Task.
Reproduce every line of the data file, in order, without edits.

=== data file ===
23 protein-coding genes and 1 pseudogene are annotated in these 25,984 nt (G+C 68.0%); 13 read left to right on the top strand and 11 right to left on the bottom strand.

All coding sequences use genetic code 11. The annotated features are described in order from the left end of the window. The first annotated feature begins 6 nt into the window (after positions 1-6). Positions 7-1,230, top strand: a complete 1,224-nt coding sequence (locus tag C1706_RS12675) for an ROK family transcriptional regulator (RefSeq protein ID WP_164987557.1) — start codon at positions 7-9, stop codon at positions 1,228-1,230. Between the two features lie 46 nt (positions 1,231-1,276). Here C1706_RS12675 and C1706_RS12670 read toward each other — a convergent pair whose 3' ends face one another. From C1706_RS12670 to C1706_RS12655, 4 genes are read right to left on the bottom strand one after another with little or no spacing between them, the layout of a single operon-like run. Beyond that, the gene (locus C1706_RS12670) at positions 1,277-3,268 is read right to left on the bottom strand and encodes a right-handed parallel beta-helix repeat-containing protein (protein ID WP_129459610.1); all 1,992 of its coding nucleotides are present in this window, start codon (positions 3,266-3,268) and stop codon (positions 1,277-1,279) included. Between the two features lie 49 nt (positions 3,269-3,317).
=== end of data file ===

23 protein-coding genes and 1 pseudogene are annotated in these 25,984 nt (G+C 68.0%); 13 read left to right on the top strand and 11 right to left on the bottom strand.

All coding sequences use genetic code 11. The annotated features are described in order from the left end of the window. The first annotated feature begins 6 nt into the window (after positions 1-6). Positions 7-1,230, top strand: a complete 1,224-nt coding sequence (locus tag C1706_RS12675) for an ROK family transcriptional regulator (RefSeq protein ID WP_164987557.1) — start codon at positions 7-9, stop codon at positions 1,228-1,230. Between the two features lie 46 nt (positions 1,231-1,276). Here C1706_RS12675 and C1706_RS12670 read toward each other — a convergent pair whose 3' ends face one another. From C1706_RS12670 to C1706_RS12655, 4 genes are read right to left on the bottom strand one after another with little or no spacing between them, the layout of a single operon-like run. Beyond that, the gene (locus C1706_RS12670) at positions 1,277-3,268 is read right to left on the bottom strand and encodes a right-handed parallel beta-helix repeat-containing protein (protein ID WP_129459610.1); all 1,992 of its coding nucleotides are present in this window, start codon (positions 3,266-3,268) and stop codon (positions 1,277-1,279) included. Between the two features lie 49 nt (positions 3,269-3,317).